Sunday 4th. May, 2014 – Back in Harness (on a day when harnesses were everywhere in evidence)! 


The exterior of Ladykirk which we visited with Tom and Dorothy this afternoon


Woke early and walked Mix before breakfast in the farmhouse. Then Rachel, Mum and I drove to Cranshaws where, in Ann’s absence, I conducted the service with help from Dorothy and Rachel on the theme of John’s Easter Message.

Back home I changed and then Tom and Dorothy collected us to go off to the Heavy Horse Show at Wooler. I was more than a little apprehensive about this because it had been raining hard all night and I have so many memories of wet show days in the west which were miserable in the mud.

We stopped off in Tweedmouth to visit HomeBase to buy the paint required to complete the loom room this week. We got a really good bargain: thirty litres of paint for the price of twenty litres and then a further 15% off. Not bad at all (and the reason we went to shop today). We also grabbed something to eat at Marks and Spencer.

We continued on to Wooler. I was convinced that I hadn’t been here before but Tom reminded me that I had accompanied him to a market here not all that long ago. Well, I had forgotten (it seems to happen more often now that I am retired).

There was a huge car park and we had no difficulty parking – the show had started at 9 o’clock this morning and was probably drawing to a close when we arrived, and many of the patrons had already gone home either having had a surfeit of heavy horses or having been defeated by the cold and wet (this morning it was extremely wet underfoot, we were told). However, we were fortunate, no sooner did we arrive than the sun came out and although many of the horses had left by this time, there was still plenty to see as we walked around the large ring in which the competitors performed. I took a number of photos which I have included below as a reminder of what we actually saw:



On the way in, Rachel met these dogs and just had to say 'hello'




We had wondered if we would see horses pulling a plough; we didn't, but we did see this horse gathering hay




There was quite a collection of old farm equipment -- all of it, I think, in full working order




When we arrived police horses were in the ring. They demonstrated crowd control and how the horses were able to isolate an individual and totally restrict his movemnt




This horse and carriage won the prize for best in its class. Both carriage and horses looked superb




This is the Co-operative funeral carriage with its horses. It too looked magnificent and the horses were glorious




I can't imagine that there is much demand for gun-carriages except, perhaps, for the film industry -- unless, of course, they are preparing for Scottish independence




A lovely pony which, I understand originates from Scandinavia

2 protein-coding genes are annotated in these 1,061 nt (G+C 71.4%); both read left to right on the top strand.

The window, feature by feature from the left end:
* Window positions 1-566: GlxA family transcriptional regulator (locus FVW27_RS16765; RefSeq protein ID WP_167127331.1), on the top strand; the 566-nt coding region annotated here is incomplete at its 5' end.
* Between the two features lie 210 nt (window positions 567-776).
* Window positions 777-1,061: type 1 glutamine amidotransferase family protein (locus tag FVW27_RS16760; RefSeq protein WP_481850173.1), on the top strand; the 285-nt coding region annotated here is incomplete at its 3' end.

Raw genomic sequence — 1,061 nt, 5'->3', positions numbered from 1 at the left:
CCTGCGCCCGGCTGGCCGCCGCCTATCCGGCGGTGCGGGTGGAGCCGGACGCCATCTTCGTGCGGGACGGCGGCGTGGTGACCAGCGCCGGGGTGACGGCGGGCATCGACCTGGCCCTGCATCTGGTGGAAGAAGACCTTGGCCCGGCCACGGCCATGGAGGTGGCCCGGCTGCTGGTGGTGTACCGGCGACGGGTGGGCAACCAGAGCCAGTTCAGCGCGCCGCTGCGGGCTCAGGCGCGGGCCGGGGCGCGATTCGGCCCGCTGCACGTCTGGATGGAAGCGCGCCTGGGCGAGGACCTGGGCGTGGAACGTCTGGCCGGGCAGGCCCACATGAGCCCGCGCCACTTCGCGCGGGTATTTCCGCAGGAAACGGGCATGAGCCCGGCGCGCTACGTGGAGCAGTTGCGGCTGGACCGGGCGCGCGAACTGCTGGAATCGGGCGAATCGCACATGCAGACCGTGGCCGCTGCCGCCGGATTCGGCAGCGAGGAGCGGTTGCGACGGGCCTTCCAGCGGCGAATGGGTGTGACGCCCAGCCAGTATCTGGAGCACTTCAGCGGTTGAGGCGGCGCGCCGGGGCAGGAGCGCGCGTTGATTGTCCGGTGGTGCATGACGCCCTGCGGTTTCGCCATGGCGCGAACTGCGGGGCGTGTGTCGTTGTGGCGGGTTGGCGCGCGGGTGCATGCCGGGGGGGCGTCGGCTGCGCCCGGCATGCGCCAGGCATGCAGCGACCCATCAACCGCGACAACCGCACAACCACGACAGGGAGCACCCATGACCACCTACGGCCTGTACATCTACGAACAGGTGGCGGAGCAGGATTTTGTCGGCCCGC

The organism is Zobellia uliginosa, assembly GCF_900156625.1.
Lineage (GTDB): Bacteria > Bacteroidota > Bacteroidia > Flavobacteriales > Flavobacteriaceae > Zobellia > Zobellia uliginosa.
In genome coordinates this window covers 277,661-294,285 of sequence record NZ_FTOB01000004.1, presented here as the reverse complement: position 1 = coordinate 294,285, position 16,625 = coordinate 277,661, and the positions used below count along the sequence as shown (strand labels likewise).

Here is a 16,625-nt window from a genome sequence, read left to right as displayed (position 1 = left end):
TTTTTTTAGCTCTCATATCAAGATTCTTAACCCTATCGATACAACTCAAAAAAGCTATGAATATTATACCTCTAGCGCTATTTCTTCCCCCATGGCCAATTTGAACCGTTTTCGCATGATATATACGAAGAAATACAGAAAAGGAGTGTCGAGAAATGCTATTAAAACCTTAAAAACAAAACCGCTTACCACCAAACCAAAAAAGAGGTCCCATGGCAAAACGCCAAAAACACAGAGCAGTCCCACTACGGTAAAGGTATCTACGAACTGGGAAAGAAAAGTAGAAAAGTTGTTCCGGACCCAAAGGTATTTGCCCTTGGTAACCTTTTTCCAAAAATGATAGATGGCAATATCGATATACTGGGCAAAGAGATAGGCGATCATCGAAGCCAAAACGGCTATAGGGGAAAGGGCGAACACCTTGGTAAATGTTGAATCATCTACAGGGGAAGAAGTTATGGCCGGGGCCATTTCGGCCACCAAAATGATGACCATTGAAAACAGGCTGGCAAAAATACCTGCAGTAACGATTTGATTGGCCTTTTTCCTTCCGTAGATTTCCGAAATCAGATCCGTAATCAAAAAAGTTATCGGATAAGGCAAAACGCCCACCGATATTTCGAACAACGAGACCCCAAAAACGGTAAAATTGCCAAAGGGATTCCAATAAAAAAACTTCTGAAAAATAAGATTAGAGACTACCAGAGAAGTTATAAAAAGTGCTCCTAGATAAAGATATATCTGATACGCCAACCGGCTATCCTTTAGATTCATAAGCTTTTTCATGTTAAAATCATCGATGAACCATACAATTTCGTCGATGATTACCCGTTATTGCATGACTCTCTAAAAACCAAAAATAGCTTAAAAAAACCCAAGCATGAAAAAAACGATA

In the ring we were given a demonstration of the skills of this gun dog. He was beautifully trained and knew exactly what his master wanted him to do almost before he was told




We visited the craft tent which had several high quality exhibitors




There was a Birds of Prey section -- I admired this owl




We watched a parade of tractors -- some old, some extremely old, all in perfect working order and the pride and joy of those who owned and drove them




This stall advertised dog treats, so Rachel bought some to bring home for our dogs




As far as I could gather, this horse won the award for best decorated horse. Rather spectacular




This foal was not in the display ring, but doesn't it look good?




And finally, this horse and rider were waiting patiently for the final parade


I suppose that we spent an hour and a half at the Show and then we set off for home, but on the way Tom took us on a detour (no extra charge) to visit Ladykirk which is actually part of the same charge as Swinton just down the road from where we live. The complete charge is Fogo and Swinton, Ladykirk and Whitsome, and Leitholm and I understand that it is going to be part of a larger charge once the present minister retires! Tom explained that Ladykirk is a very historic building, important because it is almost on the border between Scotland and England and was the site of a number of important discussions between forces from the two countries over the years. I certainly hope to learn more about Ladykirk and its story.



It is a beautiful Church inside


We made our way home and Mix and I immediately went out for a walk. I got some of my pictures sorted out before supper in the farmhouse at seven after which we relaxed in front of the stove and watched some television – Happy Valley: it turned out to be a good story and really quite fun.

Watched a bit of the snooker and then walked Mix before bed. It has been another really good day.

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